These ordinary people were day after day, month upon month, also subjected to the hysteria of media, political and business agitators, who called rationality cowardice, who whined at lockdowns and who abused those people who were working relentlessly and resiliently to keep the virus contained long enough for the bulk of the population to be protected from Covid by vaccines few in number which had been belatedly ordered and inefficiently and unfairly distributed by Morrison and his men.
I make a glorious exception here of those State political leaders who very early on understood that Morrison was not up to the task of keeping the people safe, and who began implementing the only weapons they had to ensure this – distance and isolation.
It is of great comfort to the people of Australia who have been so misled by their national political leaders that now some of our great institutions understand they must speak out.
Professor Brendan Crabb AC, an eminent Australian microbiologist and head of Melbourne's Burnet Institute, has been a moderating voice in the often fierce debate in Australia about how to respond to Covid.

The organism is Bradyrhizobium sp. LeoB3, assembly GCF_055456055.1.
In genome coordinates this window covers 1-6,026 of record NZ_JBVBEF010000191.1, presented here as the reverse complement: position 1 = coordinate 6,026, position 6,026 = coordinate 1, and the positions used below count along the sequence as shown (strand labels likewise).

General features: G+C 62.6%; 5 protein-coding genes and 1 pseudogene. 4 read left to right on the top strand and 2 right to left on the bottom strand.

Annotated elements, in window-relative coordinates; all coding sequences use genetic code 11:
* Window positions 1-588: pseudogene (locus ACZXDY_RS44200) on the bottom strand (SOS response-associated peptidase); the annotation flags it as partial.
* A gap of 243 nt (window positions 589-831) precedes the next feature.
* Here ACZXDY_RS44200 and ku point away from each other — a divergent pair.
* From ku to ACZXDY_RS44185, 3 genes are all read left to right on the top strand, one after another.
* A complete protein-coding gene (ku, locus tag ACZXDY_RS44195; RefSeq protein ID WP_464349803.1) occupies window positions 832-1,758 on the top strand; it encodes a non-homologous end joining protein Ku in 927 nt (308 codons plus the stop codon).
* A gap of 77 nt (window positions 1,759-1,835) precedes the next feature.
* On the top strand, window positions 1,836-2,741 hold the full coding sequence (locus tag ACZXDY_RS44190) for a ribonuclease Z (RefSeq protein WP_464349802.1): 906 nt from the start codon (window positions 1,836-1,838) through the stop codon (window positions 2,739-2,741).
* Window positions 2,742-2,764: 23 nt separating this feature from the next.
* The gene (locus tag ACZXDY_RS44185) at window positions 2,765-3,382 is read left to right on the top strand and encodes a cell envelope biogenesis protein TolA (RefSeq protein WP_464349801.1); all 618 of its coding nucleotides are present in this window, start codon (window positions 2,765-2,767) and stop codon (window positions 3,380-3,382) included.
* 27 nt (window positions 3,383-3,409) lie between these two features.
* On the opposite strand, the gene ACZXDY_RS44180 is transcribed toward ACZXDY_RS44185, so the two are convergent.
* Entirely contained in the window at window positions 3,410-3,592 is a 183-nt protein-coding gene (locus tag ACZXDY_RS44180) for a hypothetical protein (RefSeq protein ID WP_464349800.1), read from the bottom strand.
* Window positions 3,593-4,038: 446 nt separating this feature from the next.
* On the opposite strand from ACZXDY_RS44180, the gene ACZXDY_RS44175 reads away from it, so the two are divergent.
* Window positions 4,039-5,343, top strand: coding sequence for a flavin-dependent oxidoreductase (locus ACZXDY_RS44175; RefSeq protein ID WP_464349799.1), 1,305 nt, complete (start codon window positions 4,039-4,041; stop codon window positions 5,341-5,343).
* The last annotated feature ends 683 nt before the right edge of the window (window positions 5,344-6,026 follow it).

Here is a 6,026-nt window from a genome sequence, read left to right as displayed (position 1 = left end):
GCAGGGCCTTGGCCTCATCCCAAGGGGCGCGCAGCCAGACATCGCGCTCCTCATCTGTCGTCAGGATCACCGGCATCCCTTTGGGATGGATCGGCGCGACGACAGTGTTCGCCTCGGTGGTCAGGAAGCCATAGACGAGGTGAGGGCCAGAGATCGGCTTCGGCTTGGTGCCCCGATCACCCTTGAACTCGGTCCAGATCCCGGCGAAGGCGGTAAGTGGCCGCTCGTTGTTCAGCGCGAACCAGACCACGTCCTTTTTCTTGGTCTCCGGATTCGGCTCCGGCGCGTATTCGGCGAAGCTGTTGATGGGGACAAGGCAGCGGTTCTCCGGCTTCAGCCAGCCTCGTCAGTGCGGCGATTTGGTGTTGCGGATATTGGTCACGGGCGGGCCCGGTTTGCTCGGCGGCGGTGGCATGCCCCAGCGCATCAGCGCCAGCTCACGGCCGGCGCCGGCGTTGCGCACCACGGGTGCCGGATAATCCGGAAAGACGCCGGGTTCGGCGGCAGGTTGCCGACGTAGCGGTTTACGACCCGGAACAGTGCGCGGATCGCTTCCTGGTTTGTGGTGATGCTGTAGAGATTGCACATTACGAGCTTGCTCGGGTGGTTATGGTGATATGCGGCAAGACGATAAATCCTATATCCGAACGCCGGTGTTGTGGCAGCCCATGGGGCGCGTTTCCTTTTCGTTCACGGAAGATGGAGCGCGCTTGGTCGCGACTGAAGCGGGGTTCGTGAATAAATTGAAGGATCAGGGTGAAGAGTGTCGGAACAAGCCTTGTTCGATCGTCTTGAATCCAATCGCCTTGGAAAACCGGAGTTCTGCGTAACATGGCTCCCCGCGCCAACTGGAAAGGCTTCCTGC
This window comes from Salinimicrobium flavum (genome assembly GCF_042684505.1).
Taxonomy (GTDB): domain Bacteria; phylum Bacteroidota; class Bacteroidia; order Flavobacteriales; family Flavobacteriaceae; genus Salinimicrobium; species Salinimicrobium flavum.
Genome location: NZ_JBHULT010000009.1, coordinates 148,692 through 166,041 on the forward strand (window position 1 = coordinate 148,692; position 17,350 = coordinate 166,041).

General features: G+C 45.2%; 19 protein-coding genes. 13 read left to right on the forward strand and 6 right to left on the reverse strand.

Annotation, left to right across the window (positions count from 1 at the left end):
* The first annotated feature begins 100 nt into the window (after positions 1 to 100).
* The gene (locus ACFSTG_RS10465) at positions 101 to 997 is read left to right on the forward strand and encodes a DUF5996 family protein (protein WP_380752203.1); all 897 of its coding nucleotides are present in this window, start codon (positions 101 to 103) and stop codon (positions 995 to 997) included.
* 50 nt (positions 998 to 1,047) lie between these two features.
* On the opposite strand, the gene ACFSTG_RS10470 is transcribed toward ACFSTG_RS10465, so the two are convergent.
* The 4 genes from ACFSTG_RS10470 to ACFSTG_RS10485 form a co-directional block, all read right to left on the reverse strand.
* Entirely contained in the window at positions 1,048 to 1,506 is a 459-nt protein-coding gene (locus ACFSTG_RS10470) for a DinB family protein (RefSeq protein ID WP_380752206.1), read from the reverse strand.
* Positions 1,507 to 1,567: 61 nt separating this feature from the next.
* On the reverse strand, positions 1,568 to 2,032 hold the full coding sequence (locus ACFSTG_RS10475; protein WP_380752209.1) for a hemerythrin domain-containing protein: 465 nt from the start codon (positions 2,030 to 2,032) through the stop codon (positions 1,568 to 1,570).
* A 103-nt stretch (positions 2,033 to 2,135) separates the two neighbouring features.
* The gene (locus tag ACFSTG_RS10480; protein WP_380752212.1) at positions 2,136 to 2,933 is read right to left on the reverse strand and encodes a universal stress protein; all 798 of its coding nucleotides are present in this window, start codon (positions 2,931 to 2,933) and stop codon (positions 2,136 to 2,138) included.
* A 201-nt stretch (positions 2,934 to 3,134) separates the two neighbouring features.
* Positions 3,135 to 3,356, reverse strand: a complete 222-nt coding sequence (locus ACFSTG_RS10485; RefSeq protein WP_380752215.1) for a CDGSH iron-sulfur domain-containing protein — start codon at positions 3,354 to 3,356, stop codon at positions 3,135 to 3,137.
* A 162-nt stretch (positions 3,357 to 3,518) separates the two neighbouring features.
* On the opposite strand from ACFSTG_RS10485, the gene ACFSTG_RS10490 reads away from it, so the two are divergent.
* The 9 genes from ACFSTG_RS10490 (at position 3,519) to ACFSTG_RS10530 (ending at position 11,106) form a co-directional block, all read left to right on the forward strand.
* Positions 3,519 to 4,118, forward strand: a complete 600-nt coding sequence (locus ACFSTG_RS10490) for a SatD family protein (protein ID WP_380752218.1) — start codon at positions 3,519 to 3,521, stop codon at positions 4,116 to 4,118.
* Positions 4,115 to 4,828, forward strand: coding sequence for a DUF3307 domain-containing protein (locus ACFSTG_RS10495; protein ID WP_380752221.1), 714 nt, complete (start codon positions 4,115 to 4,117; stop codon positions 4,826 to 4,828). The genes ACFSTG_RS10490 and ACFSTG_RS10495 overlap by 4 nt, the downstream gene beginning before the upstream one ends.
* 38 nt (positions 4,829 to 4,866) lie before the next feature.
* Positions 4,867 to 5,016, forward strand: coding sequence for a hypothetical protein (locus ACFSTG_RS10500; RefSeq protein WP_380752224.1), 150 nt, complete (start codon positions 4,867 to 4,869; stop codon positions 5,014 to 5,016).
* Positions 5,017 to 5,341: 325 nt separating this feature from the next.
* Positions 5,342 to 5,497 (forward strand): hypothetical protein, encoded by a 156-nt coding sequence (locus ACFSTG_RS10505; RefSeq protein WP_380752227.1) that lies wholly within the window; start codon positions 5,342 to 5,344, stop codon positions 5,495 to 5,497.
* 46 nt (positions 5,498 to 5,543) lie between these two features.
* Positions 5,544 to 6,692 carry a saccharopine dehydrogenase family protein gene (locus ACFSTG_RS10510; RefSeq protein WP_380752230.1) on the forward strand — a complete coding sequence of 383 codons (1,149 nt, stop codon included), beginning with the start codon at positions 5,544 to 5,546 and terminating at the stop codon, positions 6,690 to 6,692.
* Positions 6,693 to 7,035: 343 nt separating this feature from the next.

Last week he saw that moderation was not doing the trick and took aim at the hypocrisy of those promoting 'living with Covid' as some high level strategic approach to managing the disease.
“Living with lots of Covid pre-vax in Oz is not some trailblazing master stroke,” Prof Crabb tweeted. “It’s not the epidemic we had to have. It was an accident. As a result very tough days ahead for some….”
And also last week, Dr Omar Khorshid, orthopaedic surgeon and president of the Australian Medical Association, previously reluctant to embroil doctors in a political fight over Covid, pointed to the "lazy planning" that would open up the country to Covid before vaccination has reached a significant proportion of the population.
“Stopping surgery and other care was necessary in 2020,” Dr Khorshid tweeted. “But there is no excuse for lazy planning now. If we can’t open up without decimating ordinary health care maybe we need more than 80% of our population vaccinated.”